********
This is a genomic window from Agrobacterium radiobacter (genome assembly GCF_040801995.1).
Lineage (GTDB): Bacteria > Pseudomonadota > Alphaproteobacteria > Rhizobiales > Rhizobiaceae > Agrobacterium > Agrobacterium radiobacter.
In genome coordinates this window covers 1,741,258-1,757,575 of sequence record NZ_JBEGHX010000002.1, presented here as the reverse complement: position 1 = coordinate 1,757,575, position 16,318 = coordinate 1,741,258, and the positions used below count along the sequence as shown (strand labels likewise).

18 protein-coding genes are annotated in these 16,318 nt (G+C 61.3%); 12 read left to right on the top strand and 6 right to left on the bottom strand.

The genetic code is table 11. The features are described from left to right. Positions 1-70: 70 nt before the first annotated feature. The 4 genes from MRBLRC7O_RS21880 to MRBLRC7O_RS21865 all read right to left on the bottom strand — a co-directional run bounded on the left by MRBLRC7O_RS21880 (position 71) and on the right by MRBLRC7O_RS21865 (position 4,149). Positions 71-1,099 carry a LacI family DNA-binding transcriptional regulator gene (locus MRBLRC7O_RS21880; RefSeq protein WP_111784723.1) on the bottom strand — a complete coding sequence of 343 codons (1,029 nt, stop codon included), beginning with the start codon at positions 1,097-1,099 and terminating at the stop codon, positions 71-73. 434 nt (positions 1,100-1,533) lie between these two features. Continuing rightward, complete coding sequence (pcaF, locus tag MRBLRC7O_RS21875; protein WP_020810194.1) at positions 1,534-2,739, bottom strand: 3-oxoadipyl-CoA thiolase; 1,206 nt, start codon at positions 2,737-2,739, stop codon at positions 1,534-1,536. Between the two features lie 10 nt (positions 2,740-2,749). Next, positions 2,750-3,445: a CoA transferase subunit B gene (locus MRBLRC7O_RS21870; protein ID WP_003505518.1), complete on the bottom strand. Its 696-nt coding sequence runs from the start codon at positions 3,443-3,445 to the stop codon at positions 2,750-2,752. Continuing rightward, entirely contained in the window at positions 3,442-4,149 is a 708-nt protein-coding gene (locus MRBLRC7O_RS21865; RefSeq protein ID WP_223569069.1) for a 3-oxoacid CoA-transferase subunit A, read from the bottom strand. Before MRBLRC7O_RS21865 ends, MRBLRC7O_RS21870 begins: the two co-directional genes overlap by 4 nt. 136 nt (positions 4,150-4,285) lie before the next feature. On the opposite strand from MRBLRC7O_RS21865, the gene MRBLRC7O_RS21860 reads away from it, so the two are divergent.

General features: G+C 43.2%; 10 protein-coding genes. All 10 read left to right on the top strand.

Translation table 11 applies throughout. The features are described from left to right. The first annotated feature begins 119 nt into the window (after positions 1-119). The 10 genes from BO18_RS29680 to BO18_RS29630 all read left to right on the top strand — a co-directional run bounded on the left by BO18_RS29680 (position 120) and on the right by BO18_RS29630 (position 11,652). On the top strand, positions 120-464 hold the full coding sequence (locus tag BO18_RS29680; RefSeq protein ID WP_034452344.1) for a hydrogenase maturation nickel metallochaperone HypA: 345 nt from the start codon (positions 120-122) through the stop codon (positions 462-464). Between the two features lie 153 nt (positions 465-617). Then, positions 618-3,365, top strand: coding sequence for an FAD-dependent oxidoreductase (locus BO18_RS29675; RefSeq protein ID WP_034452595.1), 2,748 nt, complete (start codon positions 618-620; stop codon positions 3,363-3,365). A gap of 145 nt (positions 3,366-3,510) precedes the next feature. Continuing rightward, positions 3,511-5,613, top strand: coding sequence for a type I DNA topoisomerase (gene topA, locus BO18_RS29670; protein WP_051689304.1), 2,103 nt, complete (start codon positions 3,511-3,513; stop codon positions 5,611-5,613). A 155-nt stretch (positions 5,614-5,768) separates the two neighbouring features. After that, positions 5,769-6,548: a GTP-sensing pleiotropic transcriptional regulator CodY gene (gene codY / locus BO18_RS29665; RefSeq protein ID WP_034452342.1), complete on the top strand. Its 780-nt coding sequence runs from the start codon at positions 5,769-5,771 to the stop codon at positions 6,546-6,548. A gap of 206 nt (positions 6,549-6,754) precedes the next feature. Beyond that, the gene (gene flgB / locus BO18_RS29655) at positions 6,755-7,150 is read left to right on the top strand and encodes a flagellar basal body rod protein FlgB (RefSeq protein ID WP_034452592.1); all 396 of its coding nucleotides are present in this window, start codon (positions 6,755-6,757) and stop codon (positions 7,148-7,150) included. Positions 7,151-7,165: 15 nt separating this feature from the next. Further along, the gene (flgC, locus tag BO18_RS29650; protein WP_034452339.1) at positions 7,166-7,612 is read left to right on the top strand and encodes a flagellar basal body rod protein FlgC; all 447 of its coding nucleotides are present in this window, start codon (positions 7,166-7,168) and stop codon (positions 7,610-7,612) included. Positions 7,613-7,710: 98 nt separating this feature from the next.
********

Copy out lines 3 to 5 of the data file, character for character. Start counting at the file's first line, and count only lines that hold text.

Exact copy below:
In genome coordinates this window covers 1,741,258-1,757,575 of sequence record NZ_JBEGHX010000002.1, presented here as the reverse complement: position 1 = coordinate 1,757,575, position 16,318 = coordinate 1,741,258, and the positions used below count along the sequence as shown (strand labels likewise).

18 protein-coding genes are annotated in these 16,318 nt (G+C 61.3%); 12 read left to right on the top strand and 6 right to left on the bottom strand.

The genetic code is table 11. The features are described from left to right. Positions 1-70: 70 nt before the first annotated feature. The 4 genes from MRBLRC7O_RS21880 to MRBLRC7O_RS21865 all read right to left on the bottom strand — a co-directional run bounded on the left by MRBLRC7O_RS21880 (position 71) and on the right by MRBLRC7O_RS21865 (position 4,149). Positions 71-1,099 carry a LacI family DNA-binding transcriptional regulator gene (locus MRBLRC7O_RS21880; RefSeq protein WP_111784723.1) on the bottom strand — a complete coding sequence of 343 codons (1,029 nt, stop codon included), beginning with the start codon at positions 1,097-1,099 and terminating at the stop codon, positions 71-73. 434 nt (positions 1,100-1,533) lie between these two features. Continuing rightward, complete coding sequence (pcaF, locus tag MRBLRC7O_RS21875; protein WP_020810194.1) at positions 1,534-2,739, bottom strand: 3-oxoadipyl-CoA thiolase; 1,206 nt, start codon at positions 2,737-2,739, stop codon at positions 1,534-1,536. Between the two features lie 10 nt (positions 2,740-2,749). Next, positions 2,750-3,445: a CoA transferase subunit B gene (locus MRBLRC7O_RS21870; protein ID WP_003505518.1), complete on the bottom strand. Its 696-nt coding sequence runs from the start codon at positions 3,443-3,445 to the stop codon at positions 2,750-2,752. Continuing rightward, entirely contained in the window at positions 3,442-4,149 is a 708-nt protein-coding gene (locus MRBLRC7O_RS21865; RefSeq protein ID WP_223569069.1) for a 3-oxoacid CoA-transferase subunit A, read from the bottom strand. Before MRBLRC7O_RS21865 ends, MRBLRC7O_RS21870 begins: the two co-directional genes overlap by 4 nt. 136 nt (positions 4,150-4,285) lie before the next feature. On the opposite strand from MRBLRC7O_RS21865, the gene MRBLRC7O_RS21860 reads away from it, so the two are divergent.